According to a report published by the Pew Charitable Trust organization, state laws have varied on the subject. For example, Maryland allows cameras in resident’s rooms only if the entire facility permits the use of the cameras.

Texas requires residents installing cameras to post notices outside the door of their room to let those that enter know that they are being recorded. Currently, only New Mexico, Texas, Oklahoma, and Washington have laws granting individuals the affirmative right to install surveillance cameras in their nursing homerooms. The legislation is currently under consideration in Illinois, Missouri, and Arkansas.

Oklahoma Law Favors the Resident

In 2013, Oklahoma legislators unanimously voted to enact the Protect Our Loved Ones Act.

Considered to be “pro-resident,” the law allows nursing home residents or their representatives to install electronic monitoring devices in their rooms at their own expense and strictly prohibits nursing home employees from tampering with or blocking the view of the cameras.

Facilities must provide notice of potential electronic monitoring in use on a general sign to be posted near the main entrance. The audio or video captured by the electronic device would be admissible as evidence in civil, criminal, and administrative court proceedings.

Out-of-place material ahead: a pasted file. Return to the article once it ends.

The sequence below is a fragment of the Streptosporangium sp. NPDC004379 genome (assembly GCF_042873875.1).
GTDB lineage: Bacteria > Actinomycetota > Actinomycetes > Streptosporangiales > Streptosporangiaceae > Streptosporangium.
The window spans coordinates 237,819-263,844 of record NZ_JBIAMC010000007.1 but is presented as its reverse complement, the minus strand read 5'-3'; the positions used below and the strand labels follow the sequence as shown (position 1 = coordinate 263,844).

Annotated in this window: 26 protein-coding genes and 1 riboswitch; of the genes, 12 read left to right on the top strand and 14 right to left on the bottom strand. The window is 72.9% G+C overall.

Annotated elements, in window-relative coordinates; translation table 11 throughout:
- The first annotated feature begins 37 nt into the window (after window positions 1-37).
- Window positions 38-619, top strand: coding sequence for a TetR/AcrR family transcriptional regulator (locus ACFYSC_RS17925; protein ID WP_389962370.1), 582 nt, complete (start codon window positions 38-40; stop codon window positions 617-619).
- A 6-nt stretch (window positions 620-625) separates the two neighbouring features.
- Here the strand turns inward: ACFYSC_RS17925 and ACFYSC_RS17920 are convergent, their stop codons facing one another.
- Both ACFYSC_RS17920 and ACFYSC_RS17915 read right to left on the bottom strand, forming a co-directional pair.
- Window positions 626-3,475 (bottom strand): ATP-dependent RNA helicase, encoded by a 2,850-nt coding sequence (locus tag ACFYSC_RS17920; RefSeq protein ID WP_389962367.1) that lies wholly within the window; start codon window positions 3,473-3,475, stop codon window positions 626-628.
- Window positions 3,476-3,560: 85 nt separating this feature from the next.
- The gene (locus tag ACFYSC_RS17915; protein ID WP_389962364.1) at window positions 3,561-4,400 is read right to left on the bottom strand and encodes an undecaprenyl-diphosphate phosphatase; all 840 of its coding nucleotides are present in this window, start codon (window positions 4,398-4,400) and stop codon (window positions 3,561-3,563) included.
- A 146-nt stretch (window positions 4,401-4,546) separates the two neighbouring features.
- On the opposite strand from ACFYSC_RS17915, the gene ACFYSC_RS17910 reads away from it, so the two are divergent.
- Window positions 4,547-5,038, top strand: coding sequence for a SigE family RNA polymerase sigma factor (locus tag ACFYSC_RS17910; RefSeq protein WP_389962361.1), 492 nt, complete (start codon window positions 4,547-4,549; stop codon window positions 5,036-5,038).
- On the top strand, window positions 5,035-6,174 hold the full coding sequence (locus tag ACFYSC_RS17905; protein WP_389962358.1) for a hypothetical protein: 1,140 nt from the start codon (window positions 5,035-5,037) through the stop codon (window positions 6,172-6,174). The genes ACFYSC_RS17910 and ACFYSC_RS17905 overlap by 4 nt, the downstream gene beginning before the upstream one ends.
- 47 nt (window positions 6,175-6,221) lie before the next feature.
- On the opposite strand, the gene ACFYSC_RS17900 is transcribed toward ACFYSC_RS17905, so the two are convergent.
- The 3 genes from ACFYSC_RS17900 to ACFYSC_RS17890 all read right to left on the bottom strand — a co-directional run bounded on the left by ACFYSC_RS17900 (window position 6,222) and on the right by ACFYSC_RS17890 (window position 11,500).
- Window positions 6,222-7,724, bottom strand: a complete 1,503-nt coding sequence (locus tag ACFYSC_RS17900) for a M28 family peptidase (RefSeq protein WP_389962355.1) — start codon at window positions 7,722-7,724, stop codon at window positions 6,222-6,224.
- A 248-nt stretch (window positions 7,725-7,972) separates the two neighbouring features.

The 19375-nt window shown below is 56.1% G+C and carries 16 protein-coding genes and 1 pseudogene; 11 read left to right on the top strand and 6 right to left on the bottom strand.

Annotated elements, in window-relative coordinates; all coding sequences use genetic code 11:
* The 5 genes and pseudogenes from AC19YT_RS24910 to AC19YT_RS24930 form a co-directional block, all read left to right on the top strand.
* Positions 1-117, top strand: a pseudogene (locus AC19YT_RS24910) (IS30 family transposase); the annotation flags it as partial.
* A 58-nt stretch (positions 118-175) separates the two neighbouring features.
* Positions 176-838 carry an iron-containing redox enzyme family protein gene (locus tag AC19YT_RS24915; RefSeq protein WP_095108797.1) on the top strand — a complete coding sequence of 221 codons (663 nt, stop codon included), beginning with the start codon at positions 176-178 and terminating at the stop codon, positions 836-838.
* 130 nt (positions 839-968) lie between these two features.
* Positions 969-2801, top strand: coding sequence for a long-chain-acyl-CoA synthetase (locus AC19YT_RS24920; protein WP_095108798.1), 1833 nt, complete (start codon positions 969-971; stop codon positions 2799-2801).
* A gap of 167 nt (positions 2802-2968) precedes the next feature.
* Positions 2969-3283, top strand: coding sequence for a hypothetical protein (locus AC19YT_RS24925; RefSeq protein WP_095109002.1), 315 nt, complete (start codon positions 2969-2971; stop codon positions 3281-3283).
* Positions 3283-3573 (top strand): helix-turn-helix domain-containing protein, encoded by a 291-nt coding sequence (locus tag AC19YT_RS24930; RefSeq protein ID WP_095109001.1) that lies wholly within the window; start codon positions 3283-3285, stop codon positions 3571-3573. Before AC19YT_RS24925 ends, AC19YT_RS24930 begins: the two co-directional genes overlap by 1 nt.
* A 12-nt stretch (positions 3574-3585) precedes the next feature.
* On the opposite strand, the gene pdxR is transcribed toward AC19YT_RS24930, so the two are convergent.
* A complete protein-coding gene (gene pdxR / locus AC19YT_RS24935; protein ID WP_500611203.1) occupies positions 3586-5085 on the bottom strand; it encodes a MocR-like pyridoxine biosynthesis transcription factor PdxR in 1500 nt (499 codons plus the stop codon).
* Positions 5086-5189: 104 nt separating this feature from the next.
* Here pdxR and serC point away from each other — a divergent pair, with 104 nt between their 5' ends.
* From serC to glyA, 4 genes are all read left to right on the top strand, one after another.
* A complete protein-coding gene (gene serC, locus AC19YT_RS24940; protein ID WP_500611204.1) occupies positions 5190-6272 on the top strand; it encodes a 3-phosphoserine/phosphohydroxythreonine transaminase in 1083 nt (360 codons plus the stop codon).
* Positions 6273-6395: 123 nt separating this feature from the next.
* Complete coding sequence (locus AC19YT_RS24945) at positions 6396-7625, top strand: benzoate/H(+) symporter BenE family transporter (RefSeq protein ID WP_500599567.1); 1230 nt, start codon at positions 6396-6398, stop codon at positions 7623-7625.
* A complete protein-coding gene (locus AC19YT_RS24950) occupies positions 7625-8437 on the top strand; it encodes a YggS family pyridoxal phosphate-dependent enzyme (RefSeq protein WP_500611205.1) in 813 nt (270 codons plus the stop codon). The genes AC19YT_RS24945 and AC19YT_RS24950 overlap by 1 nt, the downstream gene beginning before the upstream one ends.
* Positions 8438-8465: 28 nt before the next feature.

Lastly, nursing home facilities are forbidden from refusing to admit or removing an individual who elects to install an electronic monitoring device.

It is important to keep in mind that if a room is shared with another person then the consent of the roommate is required prior to installation and they must not be visible on camera.

While these laws can serve as a check against potential abuse of elders by employees or other residents, most importantly, they seek to give residents and family members peace of mind that their family member is being treated kindly and with the respect that they deserve. In the majority of instances, families will install a camera as a last resort when they suspect that their loved one may be the victim of abuse or neglect.

If you believe that your loved one living in a nursing home may have been a victim of elder abuse or neglect, contact a nursing home abuse attorney at Carr & Carr.

The best way to prevent future nursing home abuse from occurring is to hold those responsible accountable for their actions. Our personal injury lawyers in Tulsa, Oklahoma City, and northern Arkansas, can help you determine what your next steps should be. Don’t hesitate, please contact us today.

Free Consultation (918) 747-1000
  • Do I Have a Case?

    Fill in the form below and we will get in touch with you shortly.

  • Drop files here or
    Max. file size: 50 MB, Max. files: 5.
    • This field is for validation purposes and should be left unchanged.

    Main Locations

    Other Locations

    (888) 310-2001, (888) 411-4550, (918) 550-8810, (918) 900-6477, (405) 300-0999, (405) 400-9935, (405) 225-3033, (405) 437-0063, (888) 640-5870, (888) 445-2550, 888-575-0008, (888) 261-4499, (888) 375-7844, (888) 566-5370, (888) 849-8787